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Wharton Board Calls for University of Pennsylvania President's Resignation Over Antisemitism Response

The University of Pennsylvania is facing an escalating situation as the governing body of its prestigious Wharton business school demands the resignation of the university president, Liz Magill, over her handling of antisemitic rhetoric on campus. 

In a recent congressional committee hearing on antisemitism, President Magill did not categorically state that advocating Jewish genocide would breach Penn's code of conduct on bullying and harassment. This ambiguity has sparked outrage among Penn's Jewish students and alumni. Concurrently, pro-Palestinian campus groups express frustration over perceived insufficient support from the university leadership against Islamophobia.

A letter from Wharton's Board of Advisors, led by billionaire CEO Marc Rowan of Apollo Global Management, urges the university's Board of Trustees to initiate a change in leadership. The Board, critical of the university's response to these issues, sees a dire need for new leadership to address these growing concerns effectively.

During the contentious hearing, Magill, along with representatives from other universities, failed to provide straightforward answers to queries regarding the violation of conduct codes through antisemitic statements. This evasive response drew criticism and led Magill to clarify her stance in a subsequent video statement, condemning the advocacy of genocide as deeply threatening.

The Wharton board's letter emphasizes the need for policy amendments, ensuring that advocacy or celebration of violence against any community member is unequivocally condemned. Meanwhile, Harvard University's Dean, Gay, also involved in the hearing, apologized for her part in the incident, emphasizing Harvard's zero-tolerance policy towards threats against the Jewish community.

This situation highlights the complexities universities face in balancing free speech and the protection of community members from hate speech and threats. The outcome of this escalating scenario at the University of Pennsylvania could set a precedent for other academic institutions grappling with similar issues.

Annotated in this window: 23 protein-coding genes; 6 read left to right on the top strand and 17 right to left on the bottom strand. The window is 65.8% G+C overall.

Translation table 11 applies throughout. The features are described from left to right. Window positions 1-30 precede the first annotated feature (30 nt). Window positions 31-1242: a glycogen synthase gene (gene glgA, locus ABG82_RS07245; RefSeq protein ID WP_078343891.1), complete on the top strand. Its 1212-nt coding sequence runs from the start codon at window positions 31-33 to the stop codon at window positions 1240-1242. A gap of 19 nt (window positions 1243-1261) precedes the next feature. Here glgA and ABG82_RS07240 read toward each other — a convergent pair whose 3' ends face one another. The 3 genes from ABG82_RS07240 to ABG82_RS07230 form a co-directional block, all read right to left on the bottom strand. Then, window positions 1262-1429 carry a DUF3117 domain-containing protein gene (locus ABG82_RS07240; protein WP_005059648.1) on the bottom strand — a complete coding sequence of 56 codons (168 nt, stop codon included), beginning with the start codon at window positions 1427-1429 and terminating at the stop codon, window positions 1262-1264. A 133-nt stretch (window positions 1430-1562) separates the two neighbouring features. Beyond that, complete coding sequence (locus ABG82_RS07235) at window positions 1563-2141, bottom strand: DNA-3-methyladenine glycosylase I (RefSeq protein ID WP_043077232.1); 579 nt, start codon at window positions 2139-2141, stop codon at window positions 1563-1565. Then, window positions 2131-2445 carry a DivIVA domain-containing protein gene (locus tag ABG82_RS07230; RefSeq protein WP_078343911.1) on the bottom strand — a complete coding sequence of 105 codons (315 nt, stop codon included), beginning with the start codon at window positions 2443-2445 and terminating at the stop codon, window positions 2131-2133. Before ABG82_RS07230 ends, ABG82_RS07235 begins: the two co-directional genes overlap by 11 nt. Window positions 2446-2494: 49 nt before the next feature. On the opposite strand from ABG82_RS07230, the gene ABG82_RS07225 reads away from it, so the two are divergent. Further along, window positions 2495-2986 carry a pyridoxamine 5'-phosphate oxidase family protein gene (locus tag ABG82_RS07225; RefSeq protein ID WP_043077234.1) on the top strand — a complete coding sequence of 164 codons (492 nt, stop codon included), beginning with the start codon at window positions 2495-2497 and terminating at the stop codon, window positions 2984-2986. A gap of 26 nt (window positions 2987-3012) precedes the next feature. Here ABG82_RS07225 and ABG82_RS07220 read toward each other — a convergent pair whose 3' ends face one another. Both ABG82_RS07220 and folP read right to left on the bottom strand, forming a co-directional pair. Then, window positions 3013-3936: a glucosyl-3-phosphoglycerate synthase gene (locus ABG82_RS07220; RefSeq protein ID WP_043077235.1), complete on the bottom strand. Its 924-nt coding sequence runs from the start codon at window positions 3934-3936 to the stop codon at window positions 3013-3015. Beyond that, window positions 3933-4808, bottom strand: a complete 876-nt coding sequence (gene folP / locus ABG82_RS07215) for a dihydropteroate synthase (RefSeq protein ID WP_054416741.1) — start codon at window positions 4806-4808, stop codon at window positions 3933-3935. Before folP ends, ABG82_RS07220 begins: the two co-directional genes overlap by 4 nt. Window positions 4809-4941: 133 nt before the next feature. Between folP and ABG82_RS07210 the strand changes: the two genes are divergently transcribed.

Resources

1. **University of Pennsylvania - Official Website**: Visit the University of Pennsylvania's official website for official statements, policies, and updates regarding the current situation and their stance on antisemitism and free speech. [University of Pennsylvania](https://www.upenn.edu/)

2. **The Wharton School - Resources and Statements**: The Wharton School's official website might have relevant statements or resources. It's useful for understanding the school's perspective and any official communications. [The Wharton School](https://www.wharton.upenn.edu/)

3. **Anti-Defamation League (ADL)**: A leading organization in the fight against antisemitism, the ADL provides educational resources, research, and policy guidelines related to antisemitism. [ADL Website](https://www.adl.org/)

4. **American Civil Liberties Union (ACLU)**: For insights into free speech issues, especially in educational institutions, the ACLU offers extensive resources and position papers. [ACLU Website](https://www.aclu.org/)

5. **Foundation for Individual Rights in Education (FIRE)**: FIRE focuses on protecting free speech in academia. Their website includes case studies, legal analysis, and news related to free speech on college campuses. [FIRE Website](https://www.thefire.org/)

6. **Hillel International**: As a leading Jewish campus organization, Hillel offers resources and support for Jewish students and can provide perspectives on antisemitism in higher education. [Hillel International](https://www.hillel.org/)

7. **Congressional Testimony Archives**: Access transcripts or recordings of the congressional committee hearing where University of Pennsylvania's president testified. This could provide direct insights into her statements and the context. [U.S. Government Publishing Office](https://www.govinfo.gov/)

8. **Scholarly Articles and Journals**: Access academic databases like JSTOR or Google Scholar for scholarly articles on antisemitism, free speech, and higher education policies. 

9. **News Outlets**: Follow reputable news sources for ongoing coverage of the situation, including Reuters, Axios, and local Philadelphia news outlets.

Remember to approach these resources with a critical eye, understanding that different organizations and outlets may present information with varying perspectives.

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